Saturday, December 29, 2012

Boomers and Digestion

As we grow older, we often have more digestive issues.  Some stem from stress while others may have as the origin poor eating habits over a long period of time.  Sensitivity to food, burping, gas and distention are all symptomatic of gastrointestinal troubles, which sometimes may be curbed with exercise, healthy foods and positive thinking.

I recently realized that I was sensitive to gluten.  Having gone through years of digestive distress, someone suggested that I might benefit from a gluten-free diet.  I began that same day and the symptoms disappeared within a couple days.  I couldn’t believe it!  I had suffered for several years and neither my doctor nor anyone else ever mentioned that as a possibility.  When I asked my physician, he tested me for Celiac disease; fortunately, I didn’t have the disease.  I have been feeling so much better since I began the gluten-free diet that I will remain on it.

It’s difficult sometimes when I eat out at restaurants or other people’s homes, but I try to avoid foods that I suspect might have gluten.  In addition to breads, cereals, pastas, etc., gluten can be used as a binder, flavor enhancer and thickener.  If you are sensitive to gluten, be careful with foods that you wouldn’t ordinarily suspect as having wheat, or one of the other culprit grains, as an ingredient, such as gravy or processed foods.  I’m not sure how reliable the gluten-free claims are.  I recently purchased gluten-free cookie mix and had a digestive reaction when I ate the cookies. 

I have absolutely no medical knowledge regarding gluten; I’m simply reporting on my experience.  If you think you might have this problem, see your doctor.

Saturday, December 8, 2012


Health becomes a major issue as we grow older.  Of course, we all want to be physically fit, and that’s a part of being healthy, but losing a few pounds takes a back seat to the more important issue of healthy vital organs.  Keeping the heart healthy, kidneys functioning, lungs clear, intestines working well, and swollen ankles at bay become paramount to our well-being.  Maintain a healthy attitude with positive thinking and positive action.  Although we may have various maladies associated with growing older, that’s no reason to succumb to the notion that we are over-the-hill.  Get up and get out!  You will probably notice that many symptoms disappear when you become engaged in meaningful activities.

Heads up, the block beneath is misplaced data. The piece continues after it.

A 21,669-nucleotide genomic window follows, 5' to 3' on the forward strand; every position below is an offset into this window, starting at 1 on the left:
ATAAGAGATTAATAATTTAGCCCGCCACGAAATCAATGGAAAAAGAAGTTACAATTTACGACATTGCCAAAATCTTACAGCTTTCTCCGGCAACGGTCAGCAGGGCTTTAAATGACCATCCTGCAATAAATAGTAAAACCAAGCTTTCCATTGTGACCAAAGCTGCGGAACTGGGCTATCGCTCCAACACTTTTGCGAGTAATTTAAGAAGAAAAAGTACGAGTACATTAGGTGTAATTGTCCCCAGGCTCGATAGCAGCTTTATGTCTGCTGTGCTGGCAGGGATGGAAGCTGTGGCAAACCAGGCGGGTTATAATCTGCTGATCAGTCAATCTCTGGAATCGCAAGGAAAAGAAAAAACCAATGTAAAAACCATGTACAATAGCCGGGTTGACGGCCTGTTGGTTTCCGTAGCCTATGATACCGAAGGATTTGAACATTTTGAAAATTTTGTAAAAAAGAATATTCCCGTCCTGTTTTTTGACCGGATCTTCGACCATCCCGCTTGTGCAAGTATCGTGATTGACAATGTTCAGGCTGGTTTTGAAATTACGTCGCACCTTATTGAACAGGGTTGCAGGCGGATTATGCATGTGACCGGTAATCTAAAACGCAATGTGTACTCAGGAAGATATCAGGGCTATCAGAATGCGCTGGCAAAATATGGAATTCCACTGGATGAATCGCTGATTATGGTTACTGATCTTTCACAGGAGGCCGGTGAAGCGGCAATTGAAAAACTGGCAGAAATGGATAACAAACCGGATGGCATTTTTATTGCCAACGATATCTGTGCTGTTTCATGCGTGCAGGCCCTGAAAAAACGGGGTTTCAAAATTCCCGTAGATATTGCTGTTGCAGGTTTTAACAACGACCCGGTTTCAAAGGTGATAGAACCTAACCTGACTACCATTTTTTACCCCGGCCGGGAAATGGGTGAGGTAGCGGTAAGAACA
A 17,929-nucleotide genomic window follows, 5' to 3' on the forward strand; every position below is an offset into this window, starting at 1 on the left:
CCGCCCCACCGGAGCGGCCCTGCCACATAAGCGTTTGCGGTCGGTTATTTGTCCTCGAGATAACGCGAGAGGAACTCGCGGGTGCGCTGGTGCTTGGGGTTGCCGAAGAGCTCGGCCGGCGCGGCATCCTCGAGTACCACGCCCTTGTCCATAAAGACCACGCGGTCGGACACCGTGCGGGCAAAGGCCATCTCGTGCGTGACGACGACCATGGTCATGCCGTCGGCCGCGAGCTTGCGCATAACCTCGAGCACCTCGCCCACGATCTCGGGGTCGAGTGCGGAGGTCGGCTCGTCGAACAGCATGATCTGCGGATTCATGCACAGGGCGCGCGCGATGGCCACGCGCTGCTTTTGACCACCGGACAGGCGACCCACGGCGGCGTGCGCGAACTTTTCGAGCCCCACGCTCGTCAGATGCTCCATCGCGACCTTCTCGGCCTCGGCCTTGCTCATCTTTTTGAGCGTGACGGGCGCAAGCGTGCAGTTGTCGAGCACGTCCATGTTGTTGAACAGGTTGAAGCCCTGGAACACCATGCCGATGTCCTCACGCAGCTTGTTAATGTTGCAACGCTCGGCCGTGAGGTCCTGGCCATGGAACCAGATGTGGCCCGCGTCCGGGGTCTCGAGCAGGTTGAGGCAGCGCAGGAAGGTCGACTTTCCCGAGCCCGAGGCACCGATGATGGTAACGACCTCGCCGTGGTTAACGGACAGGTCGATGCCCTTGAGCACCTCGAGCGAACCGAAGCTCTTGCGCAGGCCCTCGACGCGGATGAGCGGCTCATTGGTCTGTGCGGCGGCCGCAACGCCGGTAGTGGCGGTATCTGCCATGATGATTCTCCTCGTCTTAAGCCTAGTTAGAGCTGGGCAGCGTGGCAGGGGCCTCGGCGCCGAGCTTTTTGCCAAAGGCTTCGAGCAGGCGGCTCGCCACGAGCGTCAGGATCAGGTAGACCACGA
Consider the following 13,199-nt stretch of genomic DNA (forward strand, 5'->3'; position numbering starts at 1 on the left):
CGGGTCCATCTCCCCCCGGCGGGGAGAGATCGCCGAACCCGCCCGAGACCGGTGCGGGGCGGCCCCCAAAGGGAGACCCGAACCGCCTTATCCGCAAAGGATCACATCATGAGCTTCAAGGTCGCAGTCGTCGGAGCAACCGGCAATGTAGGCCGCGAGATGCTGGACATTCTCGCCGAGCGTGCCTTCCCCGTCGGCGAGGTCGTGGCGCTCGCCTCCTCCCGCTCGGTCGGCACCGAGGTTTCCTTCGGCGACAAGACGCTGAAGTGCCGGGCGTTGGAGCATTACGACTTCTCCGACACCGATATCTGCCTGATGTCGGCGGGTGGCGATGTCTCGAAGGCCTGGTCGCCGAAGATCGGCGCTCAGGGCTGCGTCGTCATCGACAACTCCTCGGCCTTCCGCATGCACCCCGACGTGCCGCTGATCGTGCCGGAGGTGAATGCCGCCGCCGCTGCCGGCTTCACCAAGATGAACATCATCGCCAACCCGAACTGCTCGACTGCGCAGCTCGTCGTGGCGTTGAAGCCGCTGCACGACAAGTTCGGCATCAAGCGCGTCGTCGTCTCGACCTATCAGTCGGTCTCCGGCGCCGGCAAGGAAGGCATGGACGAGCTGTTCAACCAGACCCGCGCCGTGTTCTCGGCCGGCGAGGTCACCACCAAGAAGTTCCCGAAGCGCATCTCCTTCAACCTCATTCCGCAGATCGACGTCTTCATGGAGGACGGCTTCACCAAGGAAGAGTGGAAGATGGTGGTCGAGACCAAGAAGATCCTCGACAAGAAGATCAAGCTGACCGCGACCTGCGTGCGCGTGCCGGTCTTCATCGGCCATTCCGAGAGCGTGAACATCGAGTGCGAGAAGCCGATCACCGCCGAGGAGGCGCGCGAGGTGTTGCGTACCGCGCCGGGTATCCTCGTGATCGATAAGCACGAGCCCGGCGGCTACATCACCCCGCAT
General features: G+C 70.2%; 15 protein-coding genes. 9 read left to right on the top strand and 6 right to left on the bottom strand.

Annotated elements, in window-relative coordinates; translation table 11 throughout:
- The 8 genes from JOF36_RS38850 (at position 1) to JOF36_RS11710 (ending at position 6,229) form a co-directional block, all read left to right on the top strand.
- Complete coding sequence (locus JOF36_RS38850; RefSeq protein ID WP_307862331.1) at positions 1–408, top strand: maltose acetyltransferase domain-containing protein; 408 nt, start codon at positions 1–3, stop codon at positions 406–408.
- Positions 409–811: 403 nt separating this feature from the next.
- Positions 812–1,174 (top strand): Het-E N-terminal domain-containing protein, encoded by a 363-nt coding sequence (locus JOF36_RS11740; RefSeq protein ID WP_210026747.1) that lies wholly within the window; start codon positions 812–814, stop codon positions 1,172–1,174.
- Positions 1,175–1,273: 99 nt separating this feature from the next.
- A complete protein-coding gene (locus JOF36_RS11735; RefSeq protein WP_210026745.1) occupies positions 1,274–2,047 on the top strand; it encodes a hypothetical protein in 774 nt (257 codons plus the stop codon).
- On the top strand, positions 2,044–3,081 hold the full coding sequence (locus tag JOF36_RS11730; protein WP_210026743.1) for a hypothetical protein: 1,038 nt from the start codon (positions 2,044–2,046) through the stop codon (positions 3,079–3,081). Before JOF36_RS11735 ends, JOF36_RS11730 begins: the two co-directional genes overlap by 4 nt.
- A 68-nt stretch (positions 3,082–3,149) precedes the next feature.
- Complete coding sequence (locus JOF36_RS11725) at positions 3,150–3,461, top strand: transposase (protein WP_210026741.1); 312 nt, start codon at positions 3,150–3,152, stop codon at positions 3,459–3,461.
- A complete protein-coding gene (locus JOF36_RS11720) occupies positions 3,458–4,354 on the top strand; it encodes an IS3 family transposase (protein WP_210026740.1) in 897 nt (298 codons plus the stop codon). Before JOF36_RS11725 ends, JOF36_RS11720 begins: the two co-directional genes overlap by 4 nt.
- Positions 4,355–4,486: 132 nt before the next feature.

Don’t wait for your doctor to tell you to exercise and eat healthily.  Tune in to your body.  Some things are just common sense.  For example, if certain foods cause you discomfort, stop eating them instead of gorging on them and then taking a pill to offset the damage you’ve done.  The increase in obesity in this country is evidence of the old adage, “We dig our graves with our forks.”  Of course, there are medical conditions that no amount of exercise or healthy eating will cure, but many of our concerns can be abated with eating as healthily as we can.  That’s not always easy, but it’s always worth it.

Another good idea is to drink more water than soft drinks.  The controversy over the risks of drinking soft drinks is not over; however, a recent New York Times* article cited an analysis of research results, while not definitive, show a correlation between daily consumption of soft drinks and an increased risk of stroke and heart attack.  Why risk it?  Cut back on soft drinks.